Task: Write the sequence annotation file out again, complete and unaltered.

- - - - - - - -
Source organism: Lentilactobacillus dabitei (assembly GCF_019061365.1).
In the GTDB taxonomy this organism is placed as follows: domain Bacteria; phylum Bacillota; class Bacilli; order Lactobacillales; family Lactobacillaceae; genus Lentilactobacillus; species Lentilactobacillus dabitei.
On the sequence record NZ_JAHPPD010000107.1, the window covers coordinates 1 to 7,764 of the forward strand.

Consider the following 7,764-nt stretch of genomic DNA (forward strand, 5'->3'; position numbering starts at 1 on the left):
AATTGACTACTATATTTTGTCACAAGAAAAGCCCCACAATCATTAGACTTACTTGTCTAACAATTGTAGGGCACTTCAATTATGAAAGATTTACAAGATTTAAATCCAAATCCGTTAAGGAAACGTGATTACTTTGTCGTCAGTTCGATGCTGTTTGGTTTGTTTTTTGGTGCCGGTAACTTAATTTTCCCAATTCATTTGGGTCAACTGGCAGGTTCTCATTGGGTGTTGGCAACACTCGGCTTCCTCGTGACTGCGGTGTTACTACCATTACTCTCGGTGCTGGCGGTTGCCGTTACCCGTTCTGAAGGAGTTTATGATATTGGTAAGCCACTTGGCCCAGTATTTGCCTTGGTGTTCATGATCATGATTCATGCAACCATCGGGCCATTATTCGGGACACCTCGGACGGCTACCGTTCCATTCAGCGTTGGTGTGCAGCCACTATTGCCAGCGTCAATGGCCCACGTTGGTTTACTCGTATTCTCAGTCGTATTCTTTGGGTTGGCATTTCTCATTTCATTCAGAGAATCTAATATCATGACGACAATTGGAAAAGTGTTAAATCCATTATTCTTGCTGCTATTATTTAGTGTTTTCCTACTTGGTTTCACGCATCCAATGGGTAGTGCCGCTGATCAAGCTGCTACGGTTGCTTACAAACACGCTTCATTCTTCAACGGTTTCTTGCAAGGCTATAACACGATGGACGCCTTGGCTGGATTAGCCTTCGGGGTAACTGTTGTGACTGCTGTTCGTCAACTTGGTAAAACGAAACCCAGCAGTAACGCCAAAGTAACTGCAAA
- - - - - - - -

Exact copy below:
Source organism: Lentilactobacillus dabitei (assembly GCF_019061365.1).
In the GTDB taxonomy this organism is placed as follows: domain Bacteria; phylum Bacillota; class Bacilli; order Lactobacillales; family Lactobacillaceae; genus Lentilactobacillus; species Lentilactobacillus dabitei.
On the sequence record NZ_JAHPPD010000107.1, the window covers coordinates 1 to 7,764 of the forward strand.

Consider the following 7,764-nt stretch of genomic DNA (forward strand, 5'->3'; position numbering starts at 1 on the left):
AATTGACTACTATATTTTGTCACAAGAAAAGCCCCACAATCATTAGACTTACTTGTCTAACAATTGTAGGGCACTTCAATTATGAAAGATTTACAAGATTTAAATCCAAATCCGTTAAGGAAACGTGATTACTTTGTCGTCAGTTCGATGCTGTTTGGTTTGTTTTTTGGTGCCGGTAACTTAATTTTCCCAATTCATTTGGGTCAACTGGCAGGTTCTCATTGGGTGTTGGCAACACTCGGCTTCCTCGTGACTGCGGTGTTACTACCATTACTCTCGGTGCTGGCGGTTGCCGTTACCCGTTCTGAAGGAGTTTATGATATTGGTAAGCCACTTGGCCCAGTATTTGCCTTGGTGTTCATGATCATGATTCATGCAACCATCGGGCCATTATTCGGGACACCTCGGACGGCTACCGTTCCATTCAGCGTTGGTGTGCAGCCACTATTGCCAGCGTCAATGGCCCACGTTGGTTTACTCGTATTCTCAGTCGTATTCTTTGGGTTGGCATTTCTCATTTCATTCAGAGAATCTAATATCATGACGACAATTGGAAAAGTGTTAAATCCATTATTCTTGCTGCTATTATTTAGTGTTTTCCTACTTGGTTTCACGCATCCAATGGGTAGTGCCGCTGATCAAGCTGCTACGGTTGCTTACAAACACGCTTCATTCTTCAACGGTTTCTTGCAAGGCTATAACACGATGGACGCCTTGGCTGGATTAGCCTTCGGGGTAACTGTTGTGACTGCTGTTCGTCAACTTGGTAAAACGAAACCCAGCAGTAACGCCAAAGTAACTGCAAA